MORAINE, Ohio (WDTN) — Most people would agree that 2020 has been a challenging year: a pandemic, a contentious election and with end of daylight savings time, some folks are feeling the pangs of seasonal affective disorder (SAD).
Dr. Steven Taylor, a psychiatrist with the Kettering Health Network, for some it could be as easy as exercising more often and eating a balanced diet during these darker months. He added that come Dec. 24, days begin to lengthen so it won’t be as dark for as long.
Taylor said with the holidays being different due to the pandemic, most people aren’t going to get the “pit stop” from the drudgery of their day-to-day life. He recommends creating new traditions during this time of change — finding happiness in doing small things like taking a nice walk or volunteering Thanksgiving day.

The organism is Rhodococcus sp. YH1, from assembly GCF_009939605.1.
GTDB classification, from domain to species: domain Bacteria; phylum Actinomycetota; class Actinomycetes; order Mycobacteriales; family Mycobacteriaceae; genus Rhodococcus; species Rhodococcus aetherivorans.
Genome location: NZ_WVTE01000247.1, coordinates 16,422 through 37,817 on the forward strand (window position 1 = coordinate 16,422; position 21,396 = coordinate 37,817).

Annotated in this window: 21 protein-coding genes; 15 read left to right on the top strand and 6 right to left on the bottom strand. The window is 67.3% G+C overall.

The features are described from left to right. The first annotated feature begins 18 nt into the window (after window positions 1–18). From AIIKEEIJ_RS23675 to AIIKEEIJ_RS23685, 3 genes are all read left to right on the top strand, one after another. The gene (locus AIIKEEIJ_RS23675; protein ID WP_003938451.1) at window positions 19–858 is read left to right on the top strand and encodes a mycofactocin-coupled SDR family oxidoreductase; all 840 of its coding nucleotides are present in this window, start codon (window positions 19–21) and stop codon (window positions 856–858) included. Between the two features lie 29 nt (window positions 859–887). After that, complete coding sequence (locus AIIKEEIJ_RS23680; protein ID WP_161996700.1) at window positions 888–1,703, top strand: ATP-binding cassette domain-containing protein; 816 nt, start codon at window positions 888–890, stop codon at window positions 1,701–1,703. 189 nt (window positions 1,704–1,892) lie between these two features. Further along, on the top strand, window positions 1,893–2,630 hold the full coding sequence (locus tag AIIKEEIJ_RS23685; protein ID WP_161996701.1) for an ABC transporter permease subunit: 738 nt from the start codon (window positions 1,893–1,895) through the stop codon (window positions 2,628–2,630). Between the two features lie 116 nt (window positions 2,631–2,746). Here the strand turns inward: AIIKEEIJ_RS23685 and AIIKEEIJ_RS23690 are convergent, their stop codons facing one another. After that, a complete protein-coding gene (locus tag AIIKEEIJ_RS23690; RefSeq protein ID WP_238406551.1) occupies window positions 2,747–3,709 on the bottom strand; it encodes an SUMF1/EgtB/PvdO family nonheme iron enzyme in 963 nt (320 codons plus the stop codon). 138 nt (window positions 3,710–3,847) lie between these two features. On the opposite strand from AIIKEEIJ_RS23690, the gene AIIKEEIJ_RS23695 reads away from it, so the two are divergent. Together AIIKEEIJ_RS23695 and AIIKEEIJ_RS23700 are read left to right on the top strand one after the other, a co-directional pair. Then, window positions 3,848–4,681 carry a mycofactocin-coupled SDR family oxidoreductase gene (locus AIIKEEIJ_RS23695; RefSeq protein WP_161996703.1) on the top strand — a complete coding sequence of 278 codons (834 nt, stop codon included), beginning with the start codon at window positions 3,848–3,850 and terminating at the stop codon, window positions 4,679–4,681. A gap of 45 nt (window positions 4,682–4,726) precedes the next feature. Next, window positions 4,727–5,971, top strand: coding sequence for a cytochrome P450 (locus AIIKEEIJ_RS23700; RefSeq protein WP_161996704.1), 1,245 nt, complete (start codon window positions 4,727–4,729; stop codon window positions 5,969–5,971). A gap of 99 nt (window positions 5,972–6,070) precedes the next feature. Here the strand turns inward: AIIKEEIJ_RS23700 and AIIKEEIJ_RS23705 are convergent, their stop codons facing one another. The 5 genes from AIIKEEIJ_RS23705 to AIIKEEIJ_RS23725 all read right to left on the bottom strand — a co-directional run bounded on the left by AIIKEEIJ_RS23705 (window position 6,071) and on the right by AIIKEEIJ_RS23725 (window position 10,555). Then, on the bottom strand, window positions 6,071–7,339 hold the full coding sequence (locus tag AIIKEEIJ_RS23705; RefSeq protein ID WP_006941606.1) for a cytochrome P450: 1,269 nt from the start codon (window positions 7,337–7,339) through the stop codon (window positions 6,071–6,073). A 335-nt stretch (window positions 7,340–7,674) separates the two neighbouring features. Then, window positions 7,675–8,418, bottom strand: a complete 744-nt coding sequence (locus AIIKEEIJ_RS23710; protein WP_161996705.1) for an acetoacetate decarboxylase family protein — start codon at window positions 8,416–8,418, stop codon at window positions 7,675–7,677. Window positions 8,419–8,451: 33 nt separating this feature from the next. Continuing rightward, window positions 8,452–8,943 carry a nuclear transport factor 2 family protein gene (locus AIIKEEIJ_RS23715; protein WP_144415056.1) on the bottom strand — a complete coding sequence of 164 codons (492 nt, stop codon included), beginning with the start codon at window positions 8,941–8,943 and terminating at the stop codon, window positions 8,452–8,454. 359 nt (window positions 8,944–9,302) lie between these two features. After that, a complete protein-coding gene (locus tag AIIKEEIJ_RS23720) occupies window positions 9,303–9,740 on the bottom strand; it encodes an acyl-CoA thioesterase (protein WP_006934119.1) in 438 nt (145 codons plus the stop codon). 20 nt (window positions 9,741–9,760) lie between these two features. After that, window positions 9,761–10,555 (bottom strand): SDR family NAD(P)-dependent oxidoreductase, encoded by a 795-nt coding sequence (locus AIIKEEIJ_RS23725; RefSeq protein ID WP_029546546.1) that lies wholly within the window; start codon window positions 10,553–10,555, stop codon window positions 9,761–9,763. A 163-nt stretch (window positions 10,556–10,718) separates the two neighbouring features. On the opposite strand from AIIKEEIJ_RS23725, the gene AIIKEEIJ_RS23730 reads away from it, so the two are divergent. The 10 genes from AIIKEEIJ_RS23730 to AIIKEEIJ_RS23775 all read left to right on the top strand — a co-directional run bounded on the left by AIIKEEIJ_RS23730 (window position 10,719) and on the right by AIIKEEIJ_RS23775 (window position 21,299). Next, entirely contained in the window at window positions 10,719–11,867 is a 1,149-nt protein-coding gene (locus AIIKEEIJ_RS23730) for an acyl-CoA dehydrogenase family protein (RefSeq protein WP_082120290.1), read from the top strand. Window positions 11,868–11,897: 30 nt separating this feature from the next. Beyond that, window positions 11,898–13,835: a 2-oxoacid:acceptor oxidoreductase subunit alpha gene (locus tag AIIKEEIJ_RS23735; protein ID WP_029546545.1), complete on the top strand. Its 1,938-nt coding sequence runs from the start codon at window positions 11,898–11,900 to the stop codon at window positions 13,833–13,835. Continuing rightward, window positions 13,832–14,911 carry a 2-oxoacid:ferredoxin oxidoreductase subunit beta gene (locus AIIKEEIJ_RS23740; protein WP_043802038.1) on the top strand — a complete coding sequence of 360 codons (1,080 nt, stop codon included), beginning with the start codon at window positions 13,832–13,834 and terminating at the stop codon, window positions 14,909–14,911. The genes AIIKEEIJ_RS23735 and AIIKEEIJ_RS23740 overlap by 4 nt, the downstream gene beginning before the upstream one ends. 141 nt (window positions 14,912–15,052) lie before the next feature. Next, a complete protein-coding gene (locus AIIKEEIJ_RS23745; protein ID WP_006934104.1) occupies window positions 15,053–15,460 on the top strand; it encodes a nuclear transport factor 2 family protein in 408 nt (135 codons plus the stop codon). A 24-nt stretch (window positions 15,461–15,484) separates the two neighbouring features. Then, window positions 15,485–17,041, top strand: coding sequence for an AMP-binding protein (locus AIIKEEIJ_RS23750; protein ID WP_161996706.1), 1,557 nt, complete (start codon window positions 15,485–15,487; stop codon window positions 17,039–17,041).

It’s not uncommon for people to feel sad during colder winter months, but there are certain indicators that it could be something more than seasonal. Taylor recommends people visit mental health professionals if they find the sadness lingers and begins to interfere with their daily life.
“It’s okay to visit sadness, but you don’t want to buy a house there,” said Taylor.
- Community members, officials plead with Ohioans to stay home, reconsider Thanksgiving gatherings
- Melania Trump’s error puts Oregon Christmas tree farm in spotlight
- Sheriff: Florida rapper made music, then killed 2 men in recording studio
- Pennsylvania halts alcohol sales in bars, restaurants night before Thanksgiving
- Miami Valley healthcare leaders ensure hospitals are keeping up with COVID surge